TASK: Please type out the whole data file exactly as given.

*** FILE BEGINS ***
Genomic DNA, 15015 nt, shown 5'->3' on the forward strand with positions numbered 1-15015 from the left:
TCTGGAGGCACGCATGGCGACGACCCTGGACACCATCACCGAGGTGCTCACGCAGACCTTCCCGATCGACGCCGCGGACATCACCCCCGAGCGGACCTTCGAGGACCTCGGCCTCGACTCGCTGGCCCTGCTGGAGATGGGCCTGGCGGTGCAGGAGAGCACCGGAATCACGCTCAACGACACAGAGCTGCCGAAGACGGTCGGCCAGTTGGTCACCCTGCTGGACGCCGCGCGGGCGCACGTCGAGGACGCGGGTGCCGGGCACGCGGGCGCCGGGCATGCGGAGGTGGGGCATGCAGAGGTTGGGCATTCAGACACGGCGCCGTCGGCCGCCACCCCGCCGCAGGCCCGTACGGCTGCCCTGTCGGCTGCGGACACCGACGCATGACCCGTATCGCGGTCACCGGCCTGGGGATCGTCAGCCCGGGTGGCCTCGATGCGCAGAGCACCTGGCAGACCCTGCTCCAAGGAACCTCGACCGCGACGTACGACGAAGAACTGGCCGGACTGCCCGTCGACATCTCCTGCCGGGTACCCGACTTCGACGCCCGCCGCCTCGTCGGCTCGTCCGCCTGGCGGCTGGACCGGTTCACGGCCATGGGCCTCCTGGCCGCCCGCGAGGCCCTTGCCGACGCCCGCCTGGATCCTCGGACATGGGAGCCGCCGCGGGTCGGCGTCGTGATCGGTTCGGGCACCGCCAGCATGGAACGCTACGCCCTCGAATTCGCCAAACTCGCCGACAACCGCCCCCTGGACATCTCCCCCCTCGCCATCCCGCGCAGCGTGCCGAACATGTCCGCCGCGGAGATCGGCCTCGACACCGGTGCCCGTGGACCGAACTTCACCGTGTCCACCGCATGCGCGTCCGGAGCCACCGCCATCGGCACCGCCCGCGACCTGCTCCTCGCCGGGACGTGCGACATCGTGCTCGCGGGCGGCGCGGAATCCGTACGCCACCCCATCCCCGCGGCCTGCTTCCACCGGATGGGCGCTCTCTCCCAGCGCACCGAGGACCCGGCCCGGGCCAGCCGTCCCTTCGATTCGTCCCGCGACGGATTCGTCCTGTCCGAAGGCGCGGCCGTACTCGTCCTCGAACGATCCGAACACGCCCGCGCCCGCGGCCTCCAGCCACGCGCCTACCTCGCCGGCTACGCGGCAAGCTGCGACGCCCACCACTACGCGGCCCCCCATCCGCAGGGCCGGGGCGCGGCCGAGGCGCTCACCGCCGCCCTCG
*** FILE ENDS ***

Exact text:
Genomic DNA, 15015 nt, shown 5'->3' on the forward strand with positions numbered 1-15015 from the left:
TCTGGAGGCACGCATGGCGACGACCCTGGACACCATCACCGAGGTGCTCACGCAGACCTTCCCGATCGACGCCGCGGACATCACCCCCGAGCGGACCTTCGAGGACCTCGGCCTCGACTCGCTGGCCCTGCTGGAGATGGGCCTGGCGGTGCAGGAGAGCACCGGAATCACGCTCAACGACACAGAGCTGCCGAAGACGGTCGGCCAGTTGGTCACCCTGCTGGACGCCGCGCGGGCGCACGTCGAGGACGCGGGTGCCGGGCACGCGGGCGCCGGGCATGCGGAGGTGGGGCATGCAGAGGTTGGGCATTCAGACACGGCGCCGTCGGCCGCCACCCCGCCGCAGGCCCGTACGGCTGCCCTGTCGGCTGCGGACACCGACGCATGACCCGTATCGCGGTCACCGGCCTGGGGATCGTCAGCCCGGGTGGCCTCGATGCGCAGAGCACCTGGCAGACCCTGCTCCAAGGAACCTCGACCGCGACGTACGACGAAGAACTGGCCGGACTGCCCGTCGACATCTCCTGCCGGGTACCCGACTTCGACGCCCGCCGCCTCGTCGGCTCGTCCGCCTGGCGGCTGGACCGGTTCACGGCCATGGGCCTCCTGGCCGCCCGCGAGGCCCTTGCCGACGCCCGCCTGGATCCTCGGACATGGGAGCCGCCGCGGGTCGGCGTCGTGATCGGTTCGGGCACCGCCAGCATGGAACGCTACGCCCTCGAATTCGCCAAACTCGCCGACAACCGCCCCCTGGACATCTCCCCCCTCGCCATCCCGCGCAGCGTGCCGAACATGTCCGCCGCGGAGATCGGCCTCGACACCGGTGCCCGTGGACCGAACTTCACCGTGTCCACCGCATGCGCGTCCGGAGCCACCGCCATCGGCACCGCCCGCGACCTGCTCCTCGCCGGGACGTGCGACATCGTGCTCGCGGGCGGCGCGGAATCCGTACGCCACCCCATCCCCGCGGCCTGCTTCCACCGGATGGGCGCTCTCTCCCAGCGCACCGAGGACCCGGCCCGGGCCAGCCGTCCCTTCGATTCGTCCCGCGACGGATTCGTCCTGTCCGAAGGCGCGGCCGTACTCGTCCTCGAACGATCCGAACACGCCCGCGCCCGCGGCCTCCAGCCACGCGCCTACCTCGCCGGCTACGCGGCAAGCTGCGACGCCCACCACTACGCGGCCCCCCATCCGCAGGGCCGGGGCGCGGCCGAGGCGCTCACCGCCGCCCTCG